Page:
Saturday, July 21, 2018

Crisfield, Maryland, Somer's Cove Marina

Next stop, Crisfield, Maryland, Somer’s Cove Marina       
Crisfield is a little town on the Eastern shore of the Chesapeake Bay of Maryland.  Somer’s Cove Marina is HUGE, having over 500 slips.  The marina is well run, all the restrooms and showers immaculate, the docks well-made and maintained, the staff friendly and helpful.  There is a bar, where they serve…well, bar food, and nice slushy drinks.  The marina is state owned and run.
The town is trying to make a comeback after many years in decline.  It is mostly a water town, like many (most?) on the Eastern shore.  After Super Storm Sandy, which devastated the town, federal monies came in to allow them to redo many of the main streets, sidewalks, and to build this amazing marina.  In the past, we are told, there was a 2 to 3 year waiting list to get a permanent slip.  However, in recent years, there have been several townhouse or condo complexes built, each with their own docks.  Consequently, there are actually very few boats in the marina.  There are 3 or 4 good restaurants, and we tried them all!

We met some fellow loopers while in Crisfield, Debbie and Joe Martin.  They had a big, white, Max-like dog, Abby.  Max and Abby really took to each other! 

We actually ended up staying in Crisfield longer than we thought…why, you ask?  Well, there is a boatyard there, Sea Mark, whose owner, Mark Good, is known in the boating world.  He is very familiar with Bayliners, and we were able to get our generator serviced.  We haven’t used it, but Dan really didn’t want to do the contortion necessary to change the oil and filters! 
The other reason we hung around Crisfield was that Mark knows the owner of Cruiseair Annapolis, one of the largest sellers and servicers of marine refrigerators, including Vitri Frigo!  Yes, hope was born!  Again!  Dan talked to him, and, after a few false starts (we think he just forgot to call), he called Vitri Frigo on our behalf.  His company won’t service our fridge, since they didn’t sell it to us.  But, he thought contacting the company might help us more than our contacting them.  We had told him about having the fan replaced before the last failure of the fridge.  Here’s the sad sad bottom line:  Vitri Frigo did not issue a service bulletin, but turns out you cannot just replace the fan (as was done for us at Atlantic Yacht Basin) must replace both the control module and the fan.  Terrific.  When the Cruiseair guy finally talked to Vitri Frigo about the needed parts, he found out that those parts are in such demand (virtually every VF and Norcold refrigerator owner needs the same ones), they cannot even tell us when they might be available.  So, that’s that for now.  Electric cooler will be it for a while yet.  On with our life.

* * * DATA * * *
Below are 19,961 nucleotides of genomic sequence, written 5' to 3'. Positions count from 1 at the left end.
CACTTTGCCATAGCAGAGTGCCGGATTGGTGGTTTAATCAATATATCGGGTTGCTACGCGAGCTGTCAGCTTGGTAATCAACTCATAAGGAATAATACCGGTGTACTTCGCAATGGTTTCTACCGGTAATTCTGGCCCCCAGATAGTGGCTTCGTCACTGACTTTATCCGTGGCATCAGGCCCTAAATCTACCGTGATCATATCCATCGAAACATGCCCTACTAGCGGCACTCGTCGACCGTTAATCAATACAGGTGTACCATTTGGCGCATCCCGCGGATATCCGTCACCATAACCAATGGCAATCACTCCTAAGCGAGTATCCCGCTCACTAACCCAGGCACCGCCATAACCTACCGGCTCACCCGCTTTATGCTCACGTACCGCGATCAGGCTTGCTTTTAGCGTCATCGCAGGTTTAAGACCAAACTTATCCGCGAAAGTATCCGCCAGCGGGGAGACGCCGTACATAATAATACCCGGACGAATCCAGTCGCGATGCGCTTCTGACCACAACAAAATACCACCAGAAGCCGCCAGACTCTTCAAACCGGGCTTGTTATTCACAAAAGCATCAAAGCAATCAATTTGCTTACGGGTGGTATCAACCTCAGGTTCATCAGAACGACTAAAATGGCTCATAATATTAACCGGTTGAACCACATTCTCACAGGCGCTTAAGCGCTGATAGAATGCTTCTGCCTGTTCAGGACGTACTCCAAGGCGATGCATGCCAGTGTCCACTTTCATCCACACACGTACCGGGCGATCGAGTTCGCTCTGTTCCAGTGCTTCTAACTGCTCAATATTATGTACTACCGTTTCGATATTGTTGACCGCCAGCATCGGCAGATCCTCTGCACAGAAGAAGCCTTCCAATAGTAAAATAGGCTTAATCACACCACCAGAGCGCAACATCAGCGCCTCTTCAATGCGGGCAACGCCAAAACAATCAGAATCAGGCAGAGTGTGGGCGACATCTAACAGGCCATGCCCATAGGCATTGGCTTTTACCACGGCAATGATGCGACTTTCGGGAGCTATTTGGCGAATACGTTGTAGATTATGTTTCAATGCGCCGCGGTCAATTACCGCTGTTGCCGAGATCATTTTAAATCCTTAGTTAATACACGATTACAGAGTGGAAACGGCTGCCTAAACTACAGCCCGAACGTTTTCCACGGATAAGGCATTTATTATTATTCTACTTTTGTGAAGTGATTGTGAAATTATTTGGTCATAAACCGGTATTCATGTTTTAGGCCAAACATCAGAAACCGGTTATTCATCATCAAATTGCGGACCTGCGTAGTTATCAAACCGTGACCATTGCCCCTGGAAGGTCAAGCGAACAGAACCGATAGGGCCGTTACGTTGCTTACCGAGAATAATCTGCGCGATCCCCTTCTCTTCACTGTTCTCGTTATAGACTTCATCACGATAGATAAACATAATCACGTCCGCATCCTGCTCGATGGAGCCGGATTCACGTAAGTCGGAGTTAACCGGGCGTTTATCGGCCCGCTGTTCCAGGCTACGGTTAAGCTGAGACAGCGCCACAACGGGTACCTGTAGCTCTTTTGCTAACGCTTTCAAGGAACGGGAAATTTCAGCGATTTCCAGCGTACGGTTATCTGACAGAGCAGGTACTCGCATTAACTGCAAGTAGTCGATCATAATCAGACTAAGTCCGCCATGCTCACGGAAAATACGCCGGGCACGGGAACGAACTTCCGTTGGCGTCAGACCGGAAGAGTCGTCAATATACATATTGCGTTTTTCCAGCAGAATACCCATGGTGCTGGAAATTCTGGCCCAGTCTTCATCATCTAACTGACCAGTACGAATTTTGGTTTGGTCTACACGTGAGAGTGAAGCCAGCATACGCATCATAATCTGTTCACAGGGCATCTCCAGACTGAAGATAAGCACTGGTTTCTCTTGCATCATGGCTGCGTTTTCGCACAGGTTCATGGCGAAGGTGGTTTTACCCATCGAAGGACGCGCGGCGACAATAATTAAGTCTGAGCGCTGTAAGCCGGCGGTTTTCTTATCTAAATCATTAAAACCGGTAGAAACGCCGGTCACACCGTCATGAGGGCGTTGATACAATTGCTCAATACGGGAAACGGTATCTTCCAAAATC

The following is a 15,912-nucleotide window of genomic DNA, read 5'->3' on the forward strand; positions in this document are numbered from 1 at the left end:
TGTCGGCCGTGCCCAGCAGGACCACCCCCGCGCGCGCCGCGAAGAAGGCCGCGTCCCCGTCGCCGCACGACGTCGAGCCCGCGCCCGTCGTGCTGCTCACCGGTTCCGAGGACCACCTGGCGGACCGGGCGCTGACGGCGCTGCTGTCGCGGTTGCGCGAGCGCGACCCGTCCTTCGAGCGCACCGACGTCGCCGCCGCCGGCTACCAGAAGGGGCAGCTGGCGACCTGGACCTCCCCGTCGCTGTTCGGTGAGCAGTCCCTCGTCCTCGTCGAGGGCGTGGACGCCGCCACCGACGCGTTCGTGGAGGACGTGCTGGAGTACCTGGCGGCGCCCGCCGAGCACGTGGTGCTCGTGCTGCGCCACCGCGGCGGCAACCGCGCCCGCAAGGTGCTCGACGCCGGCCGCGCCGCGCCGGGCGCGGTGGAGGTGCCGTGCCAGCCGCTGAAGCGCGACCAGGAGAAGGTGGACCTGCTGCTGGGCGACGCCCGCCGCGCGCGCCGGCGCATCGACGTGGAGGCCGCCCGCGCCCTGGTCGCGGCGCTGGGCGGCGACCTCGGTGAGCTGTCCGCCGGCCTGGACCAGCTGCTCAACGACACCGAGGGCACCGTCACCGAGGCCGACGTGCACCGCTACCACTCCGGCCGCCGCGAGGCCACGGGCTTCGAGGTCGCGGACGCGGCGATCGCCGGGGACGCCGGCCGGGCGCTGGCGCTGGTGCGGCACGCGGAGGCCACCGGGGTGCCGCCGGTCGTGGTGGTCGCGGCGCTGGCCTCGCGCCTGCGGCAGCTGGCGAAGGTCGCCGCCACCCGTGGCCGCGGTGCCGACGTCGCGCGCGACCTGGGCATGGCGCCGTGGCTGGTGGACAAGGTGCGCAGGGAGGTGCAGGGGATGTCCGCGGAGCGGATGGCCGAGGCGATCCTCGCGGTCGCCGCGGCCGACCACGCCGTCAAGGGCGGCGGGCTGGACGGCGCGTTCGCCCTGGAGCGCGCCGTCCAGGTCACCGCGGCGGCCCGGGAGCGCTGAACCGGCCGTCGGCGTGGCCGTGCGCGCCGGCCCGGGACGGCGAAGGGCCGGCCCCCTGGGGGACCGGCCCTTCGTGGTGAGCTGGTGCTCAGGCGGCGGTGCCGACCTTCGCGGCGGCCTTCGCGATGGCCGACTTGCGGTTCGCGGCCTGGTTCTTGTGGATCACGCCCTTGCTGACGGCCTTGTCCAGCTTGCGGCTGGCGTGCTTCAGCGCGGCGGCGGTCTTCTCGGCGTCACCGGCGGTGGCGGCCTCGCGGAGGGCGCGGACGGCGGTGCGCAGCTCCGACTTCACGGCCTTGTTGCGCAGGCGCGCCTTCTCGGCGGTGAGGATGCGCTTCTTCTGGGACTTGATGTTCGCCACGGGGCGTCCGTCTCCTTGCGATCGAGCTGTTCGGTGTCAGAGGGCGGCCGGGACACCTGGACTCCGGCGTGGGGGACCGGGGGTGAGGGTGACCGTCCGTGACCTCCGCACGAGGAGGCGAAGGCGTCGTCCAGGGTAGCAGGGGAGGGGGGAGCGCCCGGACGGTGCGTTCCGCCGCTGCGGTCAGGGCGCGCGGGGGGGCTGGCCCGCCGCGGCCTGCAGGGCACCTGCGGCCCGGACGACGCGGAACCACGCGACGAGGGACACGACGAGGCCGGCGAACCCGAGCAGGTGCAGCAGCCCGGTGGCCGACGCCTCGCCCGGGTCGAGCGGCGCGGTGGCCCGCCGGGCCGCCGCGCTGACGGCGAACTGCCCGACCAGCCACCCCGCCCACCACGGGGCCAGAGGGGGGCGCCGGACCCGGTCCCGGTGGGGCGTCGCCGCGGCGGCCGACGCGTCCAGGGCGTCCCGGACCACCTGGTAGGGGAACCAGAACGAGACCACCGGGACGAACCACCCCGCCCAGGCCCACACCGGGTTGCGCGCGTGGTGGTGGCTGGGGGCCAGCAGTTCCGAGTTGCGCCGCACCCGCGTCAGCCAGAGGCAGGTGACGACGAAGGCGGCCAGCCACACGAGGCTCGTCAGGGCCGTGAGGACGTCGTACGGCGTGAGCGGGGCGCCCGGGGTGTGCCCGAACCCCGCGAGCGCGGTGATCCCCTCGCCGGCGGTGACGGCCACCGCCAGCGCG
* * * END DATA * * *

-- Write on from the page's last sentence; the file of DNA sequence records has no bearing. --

This next part of the story is hard to tell, and was worse to live through.  Two nights before we left Crisfield, we were sitting on the dock having some conversation and wine with new boating friends.  Max went onto the boat, probably to get some water.  When he was coming back to be beside us, the ramp from our boat to the dock came off the dock, plunging him headfirst into the water.  It was dark, the water was dark, and, making matters much worse, when he came up, it was under the floating dock.  He had gone into the water a couple of times, but was always able to swim until we pulled him out.  But the floating docks don’t leave any air under them, so he struggled over a minute (a long time to be under the water) trying to find a way out.  He was in pretty bad shape when we got him on the dock, vomiting and shaking.   We watched him carefully over the next couple of days, feeding him a diet of chicken broth and rice.  He ate it with appetite and seemed to be recovering.  So, we went on to Tangier Island.  While there, he seemed to continue to recover, until the second morning when he wouldn’t eat anything.  That’s when we knew he was in trouble.  There is NO veterinarian on the island, and the closest town was Crisfield, where we had just been, a two hour cruise away.  There is no vet there, but they do have a car dealership that rents vehicles.  We cast off as quickly as we could, got that rental van in Crisfield, and headed off to Salisbury, which was about 45 miles away.
To make a long sad story short, Max spent 4 days on oxygen and broad spectrum antibiotics.  He had developed aspiration and bacterial pneumonia.  We spent the third day next to him on the floor, loving on him, and praying for his recovery.  But, it was not to be.  His old body, riddled with some really bad arthritis, just couldn’t overcome the pneumonia.  That fourth morning, the vet called us and told us he had taken a turn for the worse.  So, we went, spent a few minutes loving on him and telling him how much we loved him, and then we let him go.  Oh my, our hearts are broken.  That canine had a really big place in our lives and our hearts.
Now, for a few of our favorite shots of this sweet boy.
When we first met him, May 2015

Laura and the boys, (Derek wasn't in pic), when they passed him to us
Passing on the sweet boy

He loved his seat in the car or truck - wherever we were!

In our recently seeded yard, in his Max-sized hole

Max and sweet Meg, before she left us

On the Potomac, first trip together

Maybe his favorite spot in the world - back seat of Dan's truck

Nice shot in my garden

Brave hunter Max, lurking in the garden

Max, the dock dog
Max on the fly bridge

Portrait done at Christmas - he wasn't thrilled with the idea...

Max introduced to the dinghy - not a fan!

Max in friends', the Sprenkles, yard

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